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Plaza de Toros

Silvina and I took a tour of the plaza de toros in Sevilla which included a visit to the museum and gallery that are located under the seats, as well the capilla (chapel) where the matadores go to pray before entering. Did you know that they have their own “hospital” on-site? I didn’t, but it certainly makes sense. Nor did I know that the corrida de toros had its origins in the Middle Ages, or that one of their suits can weigh more than thirty pounds (15kg)! The tour guide was incredibly informative, eloquent, and friendly. The museum, while appealing to my interests in history and art, ultimately made my stomach turn. When I see depictions of the bull with banderillas (smaller, hand-held spears) sticking out of its body, or the horse lying wounded on the ground in front of the bull, the first thing I see is unnecessary slaughter and pain for entertainment. This was really the only way I could enter the plaza de toros . . . empty.

    

Museo de Bellas Artes

There was a gem of a museum located two blocks away from our hostel, brimming with the works of Francisco de Zurbarán, Juan de Mesa, Gonzalo Bilbao, and the famous portrait of Gustavo Adolfo Bécquer. With an entrance fee of €1.50, it’s a steal! You also get the added benefit of enjoying the ambience and architecture of the seventeenth-century church that forms the majority of the museum’s galleries and patios.

Alcázar de los reyes (above)

This is phenomenal. If the Alhambra inspired M.C. Escher, I wonder what might have become of him had he visited Seville!? The interlaced geometric patterns that nearly cover the surface of this Mudejar fortress are so intricate. Some of them are carved, some are fitted tiles, and others are painted. The Arabic word for God — Allah — is scrolled along the walls, doors, and ceilings.

  

The transformations that were made by the Catholic Kings are visible in the images of animals and the official emblems of the medieval kingdoms, Aragón y Castilla, which were united upon their marriage. The gardens are extensive, although I was surprised to hear that they were significantly expanded in the 1950s. Underneath one of the main patios exists a series of baths, which were supposedly created by King Pedro I at the behest of his mistress, María de Padillas. Hence, the name Los Baños de Doña María de Padillas, (pictured below).

 

 

La Plaza de España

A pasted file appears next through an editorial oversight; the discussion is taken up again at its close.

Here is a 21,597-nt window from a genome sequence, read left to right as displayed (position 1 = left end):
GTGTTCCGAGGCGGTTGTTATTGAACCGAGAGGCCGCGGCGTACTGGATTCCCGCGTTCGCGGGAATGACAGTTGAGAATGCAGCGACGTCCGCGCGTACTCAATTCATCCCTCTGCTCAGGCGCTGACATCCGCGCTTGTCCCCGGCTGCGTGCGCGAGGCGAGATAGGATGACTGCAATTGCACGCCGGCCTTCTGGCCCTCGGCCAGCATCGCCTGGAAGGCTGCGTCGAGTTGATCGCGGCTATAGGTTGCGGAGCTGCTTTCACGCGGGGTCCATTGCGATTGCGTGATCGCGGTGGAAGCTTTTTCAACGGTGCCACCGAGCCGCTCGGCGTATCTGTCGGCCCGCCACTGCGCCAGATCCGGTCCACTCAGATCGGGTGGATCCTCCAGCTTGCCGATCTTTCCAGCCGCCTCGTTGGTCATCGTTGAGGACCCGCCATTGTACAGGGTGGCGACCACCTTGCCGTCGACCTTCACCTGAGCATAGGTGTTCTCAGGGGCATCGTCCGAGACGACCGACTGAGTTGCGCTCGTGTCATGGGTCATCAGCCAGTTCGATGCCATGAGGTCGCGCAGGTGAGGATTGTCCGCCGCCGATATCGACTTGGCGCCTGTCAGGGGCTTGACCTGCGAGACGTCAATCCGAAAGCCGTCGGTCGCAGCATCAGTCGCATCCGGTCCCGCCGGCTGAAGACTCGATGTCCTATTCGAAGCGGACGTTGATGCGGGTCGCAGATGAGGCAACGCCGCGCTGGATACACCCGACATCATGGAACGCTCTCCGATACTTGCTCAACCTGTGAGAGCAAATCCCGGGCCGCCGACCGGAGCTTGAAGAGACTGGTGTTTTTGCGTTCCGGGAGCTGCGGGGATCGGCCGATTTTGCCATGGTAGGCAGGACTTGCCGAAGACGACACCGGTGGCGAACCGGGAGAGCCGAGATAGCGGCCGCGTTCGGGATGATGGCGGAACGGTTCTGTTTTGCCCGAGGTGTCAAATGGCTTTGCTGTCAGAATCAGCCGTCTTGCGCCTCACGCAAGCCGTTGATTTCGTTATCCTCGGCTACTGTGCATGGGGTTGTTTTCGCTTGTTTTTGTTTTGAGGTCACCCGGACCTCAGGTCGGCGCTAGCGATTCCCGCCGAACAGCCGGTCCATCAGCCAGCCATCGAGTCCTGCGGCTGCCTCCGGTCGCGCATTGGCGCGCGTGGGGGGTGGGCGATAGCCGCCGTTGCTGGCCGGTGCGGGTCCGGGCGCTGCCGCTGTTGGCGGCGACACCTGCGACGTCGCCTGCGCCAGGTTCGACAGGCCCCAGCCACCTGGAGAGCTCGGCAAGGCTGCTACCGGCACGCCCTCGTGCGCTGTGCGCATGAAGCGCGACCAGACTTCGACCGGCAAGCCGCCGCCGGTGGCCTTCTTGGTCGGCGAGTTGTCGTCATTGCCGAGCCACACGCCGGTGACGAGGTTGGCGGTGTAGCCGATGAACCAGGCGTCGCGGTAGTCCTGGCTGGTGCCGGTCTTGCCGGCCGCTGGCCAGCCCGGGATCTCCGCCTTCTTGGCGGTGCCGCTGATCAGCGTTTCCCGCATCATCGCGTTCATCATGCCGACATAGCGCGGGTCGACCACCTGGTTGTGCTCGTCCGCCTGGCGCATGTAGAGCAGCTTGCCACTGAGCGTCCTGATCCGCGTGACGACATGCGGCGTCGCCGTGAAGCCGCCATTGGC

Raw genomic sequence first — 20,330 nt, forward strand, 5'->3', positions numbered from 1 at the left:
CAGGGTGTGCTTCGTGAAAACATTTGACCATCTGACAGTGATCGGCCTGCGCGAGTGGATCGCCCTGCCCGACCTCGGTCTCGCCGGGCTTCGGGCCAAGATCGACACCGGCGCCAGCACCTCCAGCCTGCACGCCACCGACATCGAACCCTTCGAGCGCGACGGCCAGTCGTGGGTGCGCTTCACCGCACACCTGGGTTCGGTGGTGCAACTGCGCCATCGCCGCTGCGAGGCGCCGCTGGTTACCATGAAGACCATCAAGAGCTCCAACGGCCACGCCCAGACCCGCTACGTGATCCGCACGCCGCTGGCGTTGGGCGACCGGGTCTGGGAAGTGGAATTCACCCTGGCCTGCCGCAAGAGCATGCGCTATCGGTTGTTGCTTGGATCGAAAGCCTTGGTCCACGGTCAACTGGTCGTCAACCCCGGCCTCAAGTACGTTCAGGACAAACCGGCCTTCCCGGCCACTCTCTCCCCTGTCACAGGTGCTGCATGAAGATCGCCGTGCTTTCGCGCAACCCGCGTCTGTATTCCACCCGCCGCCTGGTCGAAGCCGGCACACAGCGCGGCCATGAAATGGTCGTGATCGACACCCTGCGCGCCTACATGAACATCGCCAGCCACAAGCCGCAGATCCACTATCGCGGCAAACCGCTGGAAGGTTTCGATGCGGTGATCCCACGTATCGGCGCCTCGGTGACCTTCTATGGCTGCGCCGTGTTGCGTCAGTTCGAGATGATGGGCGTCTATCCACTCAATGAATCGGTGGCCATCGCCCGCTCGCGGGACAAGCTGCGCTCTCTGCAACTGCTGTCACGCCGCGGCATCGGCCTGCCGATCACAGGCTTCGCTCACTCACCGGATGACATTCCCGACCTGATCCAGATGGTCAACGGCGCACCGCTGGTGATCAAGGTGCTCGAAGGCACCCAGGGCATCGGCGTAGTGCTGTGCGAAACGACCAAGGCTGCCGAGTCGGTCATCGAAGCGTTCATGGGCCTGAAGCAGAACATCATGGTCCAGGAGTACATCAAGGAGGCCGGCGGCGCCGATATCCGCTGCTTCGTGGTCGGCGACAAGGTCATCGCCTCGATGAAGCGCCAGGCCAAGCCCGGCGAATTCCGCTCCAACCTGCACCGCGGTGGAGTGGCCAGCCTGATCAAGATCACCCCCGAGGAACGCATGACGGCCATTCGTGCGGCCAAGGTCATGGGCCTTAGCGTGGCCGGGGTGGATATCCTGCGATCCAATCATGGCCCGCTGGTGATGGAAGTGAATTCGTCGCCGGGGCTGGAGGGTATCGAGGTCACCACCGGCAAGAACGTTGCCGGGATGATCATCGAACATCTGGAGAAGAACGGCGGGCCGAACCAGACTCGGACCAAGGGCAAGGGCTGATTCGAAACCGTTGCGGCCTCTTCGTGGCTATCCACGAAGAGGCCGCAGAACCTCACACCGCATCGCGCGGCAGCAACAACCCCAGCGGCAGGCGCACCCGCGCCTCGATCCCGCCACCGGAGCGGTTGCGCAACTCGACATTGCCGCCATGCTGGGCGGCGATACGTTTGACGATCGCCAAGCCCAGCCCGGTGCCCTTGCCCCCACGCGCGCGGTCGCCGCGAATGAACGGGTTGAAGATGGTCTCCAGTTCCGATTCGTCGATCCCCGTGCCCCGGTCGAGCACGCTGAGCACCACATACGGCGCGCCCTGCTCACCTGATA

“A long time ago, in a galaxy far, far away…” Luke Skywalker and Princess Leah walked along this plaza in  Star Wars Episode II: Attack of the Clones. (Here’s a link with Spanish dubbing, if you’d like.) For each province in the country, there is a small alcove tiled with a pastoral scene and a map. I was more interested in watching other people interact — perhaps that’s a bit creepy — and the late afternoon sun playing on the buildings.

  

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It’s 35 degrees (95 F) here in Sevilla and it’ll only get hotter. . .

Unlike Italy, my stay in Spain has more to do with the academic side of things. I did some preliminary research and got registered at the Archivo General de Indias so I could consult a few documents before I leave. Sadly, two of the three files that I was looking for are in reproducción, which means that they are being digitized. While that sounds like good news, I was told that the file eventually had to make its way to Madrid, which can mean 2 months to a year of waiting before I have online access. (Sigh.) I’m going to see what else might be of use to consult.

With my “free” afternoon, I went to the Catedral de Santa María de la Sede de Sevilla to marvel. The tomb of Christopher Columbus, regardless of my personal feelings towards his legacy, was a spectacularly detailed monument. He is carried by four men, each adorned with the symbol of one of the four medieval kingdoms: Castilla (the castle), León (the lion), Navarra (the constellation looking shield), and Aragón (the bands/stripes). His remains have also had quite a journey to this current resting place. He died in Valladolid, and was later placed in Sevilla. He was then taken across the Atlantic to be interred on the island of Española, until the French captured the island and he was taken to Cuba. Once Cuba was no longer a colony of Spain his remains were transferred again to Sevilla, to the tomb you see below:

I spent over two hours in the cathedral and I don’t think that I got to see everything. There is an enormous treasury, a patio of orange trees (an area once occupied by a patio in the original mosque), a smaller temple/church incorporated into the cathedral, and so many adorned doorways that I got turned around. At this point my attention span started to dwindle, so I decided to climb the tower. It’s mostly an inclined ramp all the way — 47m elevation gain — up to the lookout.

 

But what would all this walking, sightseeing, and document not-finding be without some delicious tapas?! The Bodega Sta. Cruz (“Las Columnas”) was a nice place to relax. The food is reasonable (order at the bar), the beer is cold, but the highlight is listening to the barmen bicker and talk to you about the people a few feet away. Turn left as you exit and explore some of the smaller alleyways and the Jewish quarter below:

 

Oh, and did I mention that I love Andalucía?

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